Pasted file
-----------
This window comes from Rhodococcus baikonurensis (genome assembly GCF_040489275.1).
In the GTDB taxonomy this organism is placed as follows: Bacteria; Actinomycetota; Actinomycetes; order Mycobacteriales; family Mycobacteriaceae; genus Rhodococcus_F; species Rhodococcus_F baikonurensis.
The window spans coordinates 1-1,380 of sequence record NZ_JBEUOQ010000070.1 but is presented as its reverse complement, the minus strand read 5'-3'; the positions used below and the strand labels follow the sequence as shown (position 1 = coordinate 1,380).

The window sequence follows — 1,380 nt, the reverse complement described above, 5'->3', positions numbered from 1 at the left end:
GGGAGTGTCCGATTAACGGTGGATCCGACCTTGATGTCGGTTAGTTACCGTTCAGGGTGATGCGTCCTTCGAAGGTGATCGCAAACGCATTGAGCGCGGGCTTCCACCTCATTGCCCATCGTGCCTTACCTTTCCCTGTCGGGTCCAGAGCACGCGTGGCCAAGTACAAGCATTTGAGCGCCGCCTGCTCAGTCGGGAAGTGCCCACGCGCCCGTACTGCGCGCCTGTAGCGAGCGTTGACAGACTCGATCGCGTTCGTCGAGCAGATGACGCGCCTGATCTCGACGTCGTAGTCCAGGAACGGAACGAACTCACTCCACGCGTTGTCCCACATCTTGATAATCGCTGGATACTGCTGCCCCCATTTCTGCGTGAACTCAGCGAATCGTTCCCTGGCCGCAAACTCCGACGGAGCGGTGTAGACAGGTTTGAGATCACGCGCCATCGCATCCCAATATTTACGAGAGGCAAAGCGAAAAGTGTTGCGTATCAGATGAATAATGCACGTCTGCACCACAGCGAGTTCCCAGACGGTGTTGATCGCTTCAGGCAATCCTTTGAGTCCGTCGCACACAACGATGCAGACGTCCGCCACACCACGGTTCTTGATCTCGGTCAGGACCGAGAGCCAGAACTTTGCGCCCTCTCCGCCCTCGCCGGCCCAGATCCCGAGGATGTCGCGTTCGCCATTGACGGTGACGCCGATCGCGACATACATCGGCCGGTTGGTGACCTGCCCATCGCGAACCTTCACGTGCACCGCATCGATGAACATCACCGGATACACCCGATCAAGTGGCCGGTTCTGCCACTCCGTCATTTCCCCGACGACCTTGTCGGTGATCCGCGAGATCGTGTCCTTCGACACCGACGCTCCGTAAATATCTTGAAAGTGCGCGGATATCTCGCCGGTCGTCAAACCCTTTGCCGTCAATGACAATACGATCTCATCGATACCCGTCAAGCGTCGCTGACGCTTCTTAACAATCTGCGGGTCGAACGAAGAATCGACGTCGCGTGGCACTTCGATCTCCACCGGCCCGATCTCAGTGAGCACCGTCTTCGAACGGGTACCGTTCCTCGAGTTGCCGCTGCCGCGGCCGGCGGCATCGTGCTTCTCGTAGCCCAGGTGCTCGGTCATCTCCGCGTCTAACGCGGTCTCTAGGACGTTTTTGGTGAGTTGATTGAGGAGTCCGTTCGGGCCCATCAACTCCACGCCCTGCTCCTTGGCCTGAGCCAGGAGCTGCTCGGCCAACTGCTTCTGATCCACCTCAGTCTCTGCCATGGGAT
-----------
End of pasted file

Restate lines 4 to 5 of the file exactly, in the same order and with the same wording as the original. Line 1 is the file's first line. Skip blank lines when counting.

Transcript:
The window sequence follows — 1,380 nt, the reverse complement described above, 5'->3', positions numbered from 1 at the left end:
GGGAGTGTCCGATTAACGGTGGATCCGACCTTGATGTCGGTTAGTTACCGTTCAGGGTGATGCGTCCTTCGAAGGTGATCGCAAACGCATTGAGCGCGGGCTTCCACCTCATTGCCCATCGTGCCTTACCTTTCCCTGTCGGGTCCAGAGCACGCGTGGCCAAGTACAAGCATTTGAGCGCCGCCTGCTCAGTCGGGAAGTGCCCACGCGCCCGTACTGCGCGCCTGTAGCGAGCGTTGACAGACTCGATCGCGTTCGTCGAGCAGATGACGCGCCTGATCTCGACGTCGTAGTCCAGGAACGGAACGAACTCACTCCACGCGTTGTCCCACATCTTGATAATCGCTGGATACTGCTGCCCCCATTTCTGCGTGAACTCAGCGAATCGTTCCCTGGCCGCAAACTCCGACGGAGCGGTGTAGACAGGTTTGAGATCACGCGCCATCGCATCCCAATATTTACGAGAGGCAAAGCGAAAAGTGTTGCGTATCAGATGAATAATGCACGTCTGCACCACAGCGAGTTCCCAGACGGTGTTGATCGCTTCAGGCAATCCTTTGAGTCCGTCGCACACAACGATGCAGACGTCCGCCACACCACGGTTCTTGATCTCGGTCAGGACCGAGAGCCAGAACTTTGCGCCCTCTCCGCCCTCGCCGGCCCAGATCCCGAGGATGTCGCGTTCGCCATTGACGGTGACGCCGATCGCGACATACATCGGCCGGTTGGTGACCTGCCCATCGCGAACCTTCACGTGCACCGCATCGATGAACATCACCGGATACACCCGATCAAGTGGCCGGTTCTGCCACTCCGTCATTTCCCCGACGACCTTGTCGGTGATCCGCGAGATCGTGTCCTTCGACACCGACGCTCCGTAAATATCTTGAAAGTGCGCGGATATCTCGCCGGTCGTCAAACCCTTTGCCGTCAATGACAATACGATCTCATCGATACCCGTCAAGCGTCGCTGACGCTTCTTAACAATCTGCGGGTCGAACGAAGAATCGACGTCGCGTGGCACTTCGATCTCCACCGGCCCGATCTCAGTGAGCACCGTCTTCGAACGGGTACCGTTCCTCGAGTTGCCGCTGCCGCGGCCGGCGGCATCGTGCTTCTCGTAGCCCAGGTGCTCGGTCATCTCCGCGTCTAACGCGGTCTCTAGGACGTTTTTGGTGAGTTGATTGAGGAGTCCGTTCGGGCCCATCAACTCCACGCCCTGCTCCTTGGCCTGAGCCAGGAGCTGCTCGGCCAACTGCTTCTGATCCACCTCAGTCTCTGCCATGGGAT